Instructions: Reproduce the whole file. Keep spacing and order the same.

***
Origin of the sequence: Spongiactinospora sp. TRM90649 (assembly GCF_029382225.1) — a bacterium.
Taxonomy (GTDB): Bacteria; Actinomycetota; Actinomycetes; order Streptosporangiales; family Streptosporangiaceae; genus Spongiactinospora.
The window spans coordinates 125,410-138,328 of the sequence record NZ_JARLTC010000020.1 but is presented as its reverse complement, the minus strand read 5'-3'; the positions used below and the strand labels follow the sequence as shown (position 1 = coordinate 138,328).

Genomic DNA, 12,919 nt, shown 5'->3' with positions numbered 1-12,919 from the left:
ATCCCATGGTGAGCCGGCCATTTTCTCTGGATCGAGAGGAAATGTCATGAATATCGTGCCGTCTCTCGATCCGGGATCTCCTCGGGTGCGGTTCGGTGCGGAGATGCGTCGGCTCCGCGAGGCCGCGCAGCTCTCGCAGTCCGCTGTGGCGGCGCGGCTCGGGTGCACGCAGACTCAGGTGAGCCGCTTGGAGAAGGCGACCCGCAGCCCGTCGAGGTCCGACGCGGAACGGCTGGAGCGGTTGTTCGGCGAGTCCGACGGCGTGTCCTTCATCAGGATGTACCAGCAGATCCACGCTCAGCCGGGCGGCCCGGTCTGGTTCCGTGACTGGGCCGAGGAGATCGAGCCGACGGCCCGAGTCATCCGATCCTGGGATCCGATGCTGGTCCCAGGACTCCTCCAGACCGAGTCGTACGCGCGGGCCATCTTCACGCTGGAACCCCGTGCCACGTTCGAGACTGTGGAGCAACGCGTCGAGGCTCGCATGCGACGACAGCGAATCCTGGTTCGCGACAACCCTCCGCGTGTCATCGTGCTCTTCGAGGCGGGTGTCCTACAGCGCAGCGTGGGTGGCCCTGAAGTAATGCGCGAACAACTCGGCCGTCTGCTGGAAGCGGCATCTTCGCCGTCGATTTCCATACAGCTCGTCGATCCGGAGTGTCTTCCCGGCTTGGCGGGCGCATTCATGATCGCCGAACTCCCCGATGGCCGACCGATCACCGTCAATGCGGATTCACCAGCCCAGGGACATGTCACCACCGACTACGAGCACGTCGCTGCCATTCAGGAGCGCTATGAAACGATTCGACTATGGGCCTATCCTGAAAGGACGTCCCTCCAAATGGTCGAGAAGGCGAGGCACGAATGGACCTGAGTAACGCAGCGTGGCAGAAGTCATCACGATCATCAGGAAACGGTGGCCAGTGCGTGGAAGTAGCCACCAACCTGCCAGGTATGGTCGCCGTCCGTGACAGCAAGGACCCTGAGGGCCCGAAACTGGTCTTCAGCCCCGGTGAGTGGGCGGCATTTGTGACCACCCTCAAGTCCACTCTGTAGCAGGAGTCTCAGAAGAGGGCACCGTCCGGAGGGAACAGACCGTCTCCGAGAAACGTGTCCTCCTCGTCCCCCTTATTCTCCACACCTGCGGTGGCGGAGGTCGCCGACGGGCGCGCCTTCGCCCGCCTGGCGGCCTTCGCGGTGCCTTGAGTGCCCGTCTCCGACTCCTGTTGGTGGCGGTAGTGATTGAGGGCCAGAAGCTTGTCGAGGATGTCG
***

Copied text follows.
Origin of the sequence: Spongiactinospora sp. TRM90649 (assembly GCF_029382225.1) — a bacterium.
Taxonomy (GTDB): Bacteria; Actinomycetota; Actinomycetes; order Streptosporangiales; family Streptosporangiaceae; genus Spongiactinospora.
The window spans coordinates 125,410-138,328 of the sequence record NZ_JARLTC010000020.1 but is presented as its reverse complement, the minus strand read 5'-3'; the positions used below and the strand labels follow the sequence as shown (position 1 = coordinate 138,328).

Genomic DNA, 12,919 nt, shown 5'->3' with positions numbered 1-12,919 from the left:
ATCCCATGGTGAGCCGGCCATTTTCTCTGGATCGAGAGGAAATGTCATGAATATCGTGCCGTCTCTCGATCCGGGATCTCCTCGGGTGCGGTTCGGTGCGGAGATGCGTCGGCTCCGCGAGGCCGCGCAGCTCTCGCAGTCCGCTGTGGCGGCGCGGCTCGGGTGCACGCAGACTCAGGTGAGCCGCTTGGAGAAGGCGACCCGCAGCCCGTCGAGGTCCGACGCGGAACGGCTGGAGCGGTTGTTCGGCGAGTCCGACGGCGTGTCCTTCATCAGGATGTACCAGCAGATCCACGCTCAGCCGGGCGGCCCGGTCTGGTTCCGTGACTGGGCCGAGGAGATCGAGCCGACGGCCCGAGTCATCCGATCCTGGGATCCGATGCTGGTCCCAGGACTCCTCCAGACCGAGTCGTACGCGCGGGCCATCTTCACGCTGGAACCCCGTGCCACGTTCGAGACTGTGGAGCAACGCGTCGAGGCTCGCATGCGACGACAGCGAATCCTGGTTCGCGACAACCCTCCGCGTGTCATCGTGCTCTTCGAGGCGGGTGTCCTACAGCGCAGCGTGGGTGGCCCTGAAGTAATGCGCGAACAACTCGGCCGTCTGCTGGAAGCGGCATCTTCGCCGTCGATTTCCATACAGCTCGTCGATCCGGAGTGTCTTCCCGGCTTGGCGGGCGCATTCATGATCGCCGAACTCCCCGATGGCCGACCGATCACCGTCAATGCGGATTCACCAGCCCAGGGACATGTCACCACCGACTACGAGCACGTCGCTGCCATTCAGGAGCGCTATGAAACGATTCGACTATGGGCCTATCCTGAAAGGACGTCCCTCCAAATGGTCGAGAAGGCGAGGCACGAATGGACCTGAGTAACGCAGCGTGGCAGAAGTCATCACGATCATCAGGAAACGGTGGCCAGTGCGTGGAAGTAGCCACCAACCTGCCAGGTATGGTCGCCGTCCGTGACAGCAAGGACCCTGAGGGCCCGAAACTGGTCTTCAGCCCCGGTGAGTGGGCGGCATTTGTGACCACCCTCAAGTCCACTCTGTAGCAGGAGTCTCAGAAGAGGGCACCGTCCGGAGGGAACAGACCGTCTCCGAGAAACGTGTCCTCCTCGTCCCCCTTATTCTCCACACCTGCGGTGGCGGAGGTCGCCGACGGGCGCGCCTTCGCCCGCCTGGCGGCCTTCGCGGTGCCTTGAGTGCCCGTCTCCGACTCCTGTTGGTGGCGGTAGTGATTGAGGGCCAGAAGCTTGTCGAGGATGTCG